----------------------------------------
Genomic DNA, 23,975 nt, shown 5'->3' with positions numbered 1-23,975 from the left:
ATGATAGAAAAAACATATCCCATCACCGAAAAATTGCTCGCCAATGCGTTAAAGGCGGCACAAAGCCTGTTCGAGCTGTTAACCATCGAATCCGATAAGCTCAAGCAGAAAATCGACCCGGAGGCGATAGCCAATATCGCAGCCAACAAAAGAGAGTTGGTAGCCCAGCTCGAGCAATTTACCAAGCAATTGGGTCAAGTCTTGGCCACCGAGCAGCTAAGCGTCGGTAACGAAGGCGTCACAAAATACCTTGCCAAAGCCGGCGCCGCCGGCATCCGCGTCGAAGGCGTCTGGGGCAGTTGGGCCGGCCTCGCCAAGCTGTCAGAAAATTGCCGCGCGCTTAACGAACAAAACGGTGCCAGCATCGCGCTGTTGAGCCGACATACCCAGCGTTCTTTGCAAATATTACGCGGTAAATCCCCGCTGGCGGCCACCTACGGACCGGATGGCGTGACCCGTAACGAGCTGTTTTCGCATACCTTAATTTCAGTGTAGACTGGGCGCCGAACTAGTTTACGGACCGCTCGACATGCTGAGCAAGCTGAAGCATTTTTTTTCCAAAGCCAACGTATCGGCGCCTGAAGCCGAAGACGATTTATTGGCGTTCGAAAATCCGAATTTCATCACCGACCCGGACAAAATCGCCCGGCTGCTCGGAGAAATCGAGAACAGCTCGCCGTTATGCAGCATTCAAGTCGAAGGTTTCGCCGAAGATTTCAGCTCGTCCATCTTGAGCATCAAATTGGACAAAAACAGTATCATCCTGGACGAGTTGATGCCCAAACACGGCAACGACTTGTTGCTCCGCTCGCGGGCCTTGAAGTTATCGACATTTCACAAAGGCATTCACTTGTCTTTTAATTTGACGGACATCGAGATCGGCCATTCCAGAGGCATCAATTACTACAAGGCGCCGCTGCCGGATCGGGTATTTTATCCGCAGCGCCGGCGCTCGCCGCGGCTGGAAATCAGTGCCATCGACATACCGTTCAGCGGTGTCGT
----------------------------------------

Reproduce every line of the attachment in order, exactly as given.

Genomic DNA, 23,975 nt, shown 5'->3' with positions numbered 1-23,975 from the left:
ATGATAGAAAAAACATATCCCATCACCGAAAAATTGCTCGCCAATGCGTTAAAGGCGGCACAAAGCCTGTTCGAGCTGTTAACCATCGAATCCGATAAGCTCAAGCAGAAAATCGACCCGGAGGCGATAGCCAATATCGCAGCCAACAAAAGAGAGTTGGTAGCCCAGCTCGAGCAATTTACCAAGCAATTGGGTCAAGTCTTGGCCACCGAGCAGCTAAGCGTCGGTAACGAAGGCGTCACAAAATACCTTGCCAAAGCCGGCGCCGCCGGCATCCGCGTCGAAGGCGTCTGGGGCAGTTGGGCCGGCCTCGCCAAGCTGTCAGAAAATTGCCGCGCGCTTAACGAACAAAACGGTGCCAGCATCGCGCTGTTGAGCCGACATACCCAGCGTTCTTTGCAAATATTACGCGGTAAATCCCCGCTGGCGGCCACCTACGGACCGGATGGCGTGACCCGTAACGAGCTGTTTTCGCATACCTTAATTTCAGTGTAGACTGGGCGCCGAACTAGTTTACGGACCGCTCGACATGCTGAGCAAGCTGAAGCATTTTTTTTCCAAAGCCAACGTATCGGCGCCTGAAGCCGAAGACGATTTATTGGCGTTCGAAAATCCGAATTTCATCACCGACCCGGACAAAATCGCCCGGCTGCTCGGAGAAATCGAGAACAGCTCGCCGTTATGCAGCATTCAAGTCGAAGGTTTCGCCGAAGATTTCAGCTCGTCCATCTTGAGCATCAAATTGGACAAAAACAGTATCATCCTGGACGAGTTGATGCCCAAACACGGCAACGACTTGTTGCTCCGCTCGCGGGCCTTGAAGTTATCGACATTTCACAAAGGCATTCACTTGTCTTTTAATTTGACGGACATCGAGATCGGCCATTCCAGAGGCATCAATTACTACAAGGCGCCGCTGCCGGATCGGGTATTTTATCCGCAGCGCCGGCGCTCGCCGCGGCTGGAAATCAGTGCCATCGACATACCGTTCAGCGGTGTCGT